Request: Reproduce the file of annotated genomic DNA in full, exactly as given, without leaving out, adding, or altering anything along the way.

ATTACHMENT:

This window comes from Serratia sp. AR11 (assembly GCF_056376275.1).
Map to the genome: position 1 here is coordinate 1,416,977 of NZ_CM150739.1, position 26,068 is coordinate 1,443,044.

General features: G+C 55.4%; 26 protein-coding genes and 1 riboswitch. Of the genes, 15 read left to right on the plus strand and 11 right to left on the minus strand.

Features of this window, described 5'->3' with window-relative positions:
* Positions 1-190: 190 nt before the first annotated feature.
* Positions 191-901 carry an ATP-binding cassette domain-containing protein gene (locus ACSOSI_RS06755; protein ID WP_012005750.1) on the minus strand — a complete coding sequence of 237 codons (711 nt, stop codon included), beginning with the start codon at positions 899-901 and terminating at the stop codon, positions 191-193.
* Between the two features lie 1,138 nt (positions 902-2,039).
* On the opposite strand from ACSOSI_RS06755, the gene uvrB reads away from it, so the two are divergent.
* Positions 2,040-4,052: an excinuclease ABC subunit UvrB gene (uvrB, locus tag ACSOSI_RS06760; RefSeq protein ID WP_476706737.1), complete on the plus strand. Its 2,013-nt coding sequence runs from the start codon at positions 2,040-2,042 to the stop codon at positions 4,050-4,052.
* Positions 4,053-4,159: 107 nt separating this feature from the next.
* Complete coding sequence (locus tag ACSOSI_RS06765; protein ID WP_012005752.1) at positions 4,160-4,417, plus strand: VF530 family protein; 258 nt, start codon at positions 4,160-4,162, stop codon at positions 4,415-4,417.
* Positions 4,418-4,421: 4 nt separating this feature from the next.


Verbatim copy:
This window comes from Serratia sp. AR11 (assembly GCF_056376275.1).
Map to the genome: position 1 here is coordinate 1,416,977 of NZ_CM150739.1, position 26,068 is coordinate 1,443,044.

General features: G+C 55.4%; 26 protein-coding genes and 1 riboswitch. Of the genes, 15 read left to right on the plus strand and 11 right to left on the minus strand.

Features of this window, described 5'->3' with window-relative positions:
* Positions 1-190: 190 nt before the first annotated feature.
* Positions 191-901 carry an ATP-binding cassette domain-containing protein gene (locus ACSOSI_RS06755; protein ID WP_012005750.1) on the minus strand — a complete coding sequence of 237 codons (711 nt, stop codon included), beginning with the start codon at positions 899-901 and terminating at the stop codon, positions 191-193.
* Between the two features lie 1,138 nt (positions 902-2,039).
* On the opposite strand from ACSOSI_RS06755, the gene uvrB reads away from it, so the two are divergent.
* Positions 2,040-4,052: an excinuclease ABC subunit UvrB gene (uvrB, locus tag ACSOSI_RS06760; RefSeq protein ID WP_476706737.1), complete on the plus strand. Its 2,013-nt coding sequence runs from the start codon at positions 2,040-2,042 to the stop codon at positions 4,050-4,052.
* Positions 4,053-4,159: 107 nt separating this feature from the next.
* Complete coding sequence (locus tag ACSOSI_RS06765; protein ID WP_012005752.1) at positions 4,160-4,417, plus strand: VF530 family protein; 258 nt, start codon at positions 4,160-4,162, stop codon at positions 4,415-4,417.
* Positions 4,418-4,421: 4 nt separating this feature from the next.